Home Accidents Tips

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What are common household accidents?

Five Common Household Accidents to Avoid

Studies have shown that most serious accidents actually occur within the home. Here are five common household accidents and how to avoid them.

Falls: Utilize proper mats in the bathroom and tub areas to prevent slipping and falls. Keep clutter and toys away from household walkways and stairs.

Poisoning: Keep all household medications, cleaners, and anything that could be easily digested by children in a locked location.

Burns: Make sure your home has working fire detectors. Be careful when cooking and never allow a child to be unattended in the kitchen. Pay attention to water temperature when bathing children in a tub or shower.

Cuts/Lacerations: Store kitchen knives safely and train children on the safe use of sharp objects. (Example: carrying with point down, never running with scissors, etc.)

Choking: Keep items with small parts away from children (buttons, coins, etc). Observe children during mealtime to make sure they do not choke. Also, keep all plastic bags away from kids and pets to prevent accidental suffocation.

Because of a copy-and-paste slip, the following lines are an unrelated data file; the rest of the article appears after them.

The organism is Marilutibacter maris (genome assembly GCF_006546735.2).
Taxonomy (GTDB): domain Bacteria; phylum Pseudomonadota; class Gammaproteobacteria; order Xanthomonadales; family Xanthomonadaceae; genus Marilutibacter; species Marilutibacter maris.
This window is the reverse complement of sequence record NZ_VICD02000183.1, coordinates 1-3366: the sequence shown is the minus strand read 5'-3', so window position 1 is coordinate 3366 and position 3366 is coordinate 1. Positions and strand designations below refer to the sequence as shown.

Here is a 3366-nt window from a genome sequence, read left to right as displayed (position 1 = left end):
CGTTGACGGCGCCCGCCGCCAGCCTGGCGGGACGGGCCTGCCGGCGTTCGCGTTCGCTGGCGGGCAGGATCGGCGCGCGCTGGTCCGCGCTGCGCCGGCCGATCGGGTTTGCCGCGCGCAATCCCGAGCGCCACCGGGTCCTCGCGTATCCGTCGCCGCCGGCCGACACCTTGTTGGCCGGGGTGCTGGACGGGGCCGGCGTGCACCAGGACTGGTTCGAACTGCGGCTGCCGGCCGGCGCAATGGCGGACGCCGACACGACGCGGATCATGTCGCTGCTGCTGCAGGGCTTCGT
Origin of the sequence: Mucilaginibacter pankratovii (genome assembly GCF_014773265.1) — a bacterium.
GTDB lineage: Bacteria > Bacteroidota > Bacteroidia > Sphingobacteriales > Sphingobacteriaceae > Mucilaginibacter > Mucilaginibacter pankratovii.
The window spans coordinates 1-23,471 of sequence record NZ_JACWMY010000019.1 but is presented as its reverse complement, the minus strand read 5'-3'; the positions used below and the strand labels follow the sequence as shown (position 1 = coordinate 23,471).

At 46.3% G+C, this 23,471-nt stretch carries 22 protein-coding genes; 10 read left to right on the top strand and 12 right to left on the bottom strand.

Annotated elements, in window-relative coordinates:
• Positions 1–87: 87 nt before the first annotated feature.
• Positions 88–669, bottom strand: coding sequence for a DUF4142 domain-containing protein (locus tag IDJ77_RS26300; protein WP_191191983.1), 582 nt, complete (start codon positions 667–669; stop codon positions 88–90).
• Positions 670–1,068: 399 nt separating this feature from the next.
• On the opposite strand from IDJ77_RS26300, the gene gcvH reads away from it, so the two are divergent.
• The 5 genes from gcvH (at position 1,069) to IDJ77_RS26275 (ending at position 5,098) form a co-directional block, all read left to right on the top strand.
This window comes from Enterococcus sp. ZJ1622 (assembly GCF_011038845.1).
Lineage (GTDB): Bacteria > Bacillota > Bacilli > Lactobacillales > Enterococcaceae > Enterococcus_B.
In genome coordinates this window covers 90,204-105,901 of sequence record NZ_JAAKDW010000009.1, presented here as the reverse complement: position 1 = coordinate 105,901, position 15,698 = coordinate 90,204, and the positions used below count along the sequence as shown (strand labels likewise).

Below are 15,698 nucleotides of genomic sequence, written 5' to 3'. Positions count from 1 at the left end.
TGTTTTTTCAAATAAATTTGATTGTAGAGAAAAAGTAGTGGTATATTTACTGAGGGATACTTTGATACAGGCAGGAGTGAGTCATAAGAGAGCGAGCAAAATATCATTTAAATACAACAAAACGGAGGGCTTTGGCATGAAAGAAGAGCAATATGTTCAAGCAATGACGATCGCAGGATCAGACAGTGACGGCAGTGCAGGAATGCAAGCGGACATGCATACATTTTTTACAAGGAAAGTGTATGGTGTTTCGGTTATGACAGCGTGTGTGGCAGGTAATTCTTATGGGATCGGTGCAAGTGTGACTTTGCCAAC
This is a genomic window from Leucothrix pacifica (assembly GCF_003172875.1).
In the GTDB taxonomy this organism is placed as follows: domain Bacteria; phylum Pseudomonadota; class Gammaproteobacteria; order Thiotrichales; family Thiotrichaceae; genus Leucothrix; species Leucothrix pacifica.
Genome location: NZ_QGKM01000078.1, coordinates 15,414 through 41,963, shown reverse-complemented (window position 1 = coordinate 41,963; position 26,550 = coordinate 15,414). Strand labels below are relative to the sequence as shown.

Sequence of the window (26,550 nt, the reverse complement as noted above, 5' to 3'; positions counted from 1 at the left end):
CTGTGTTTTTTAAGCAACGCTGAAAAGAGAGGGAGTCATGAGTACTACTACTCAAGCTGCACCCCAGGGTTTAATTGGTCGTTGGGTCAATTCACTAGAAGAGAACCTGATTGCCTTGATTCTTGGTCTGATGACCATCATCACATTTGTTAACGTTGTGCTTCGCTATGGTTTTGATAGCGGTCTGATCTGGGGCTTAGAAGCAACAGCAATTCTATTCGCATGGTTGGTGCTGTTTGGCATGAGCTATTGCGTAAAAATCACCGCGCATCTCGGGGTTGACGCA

How can the handicapped stay safe from accidents around the home?

Accidents Among The Handicapped

For people who must use a wheelchair or walker to get around, life is a series of obstacles. Preventing accidents is a top priority for them. The kitchen can be a problem, as the sink and shelves are often too high to reach from the wheelchair. Attempting to cook is another danger if they cannot reach the stove easily.

Another accident waiting to happen is often in the bathroom. Although bars can be installed around the tub and toilet, this is unaffordable to many on a fixed income.

Building a wheelchair ramp makes it easier for the handicapped to get in and out of their home, but they must be careful if a ramp is wet or strewn with leaves. Accumulation of ice and snow during the winter could make a ramp hazardous.

Many communities have made it easier for the handicapped to get around by building ramps into curbs. This makes it easy for people in a wheelchair to travel for several blocks unassisted, but some curbs do not have a ramp.

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Sherril Steele-Carlin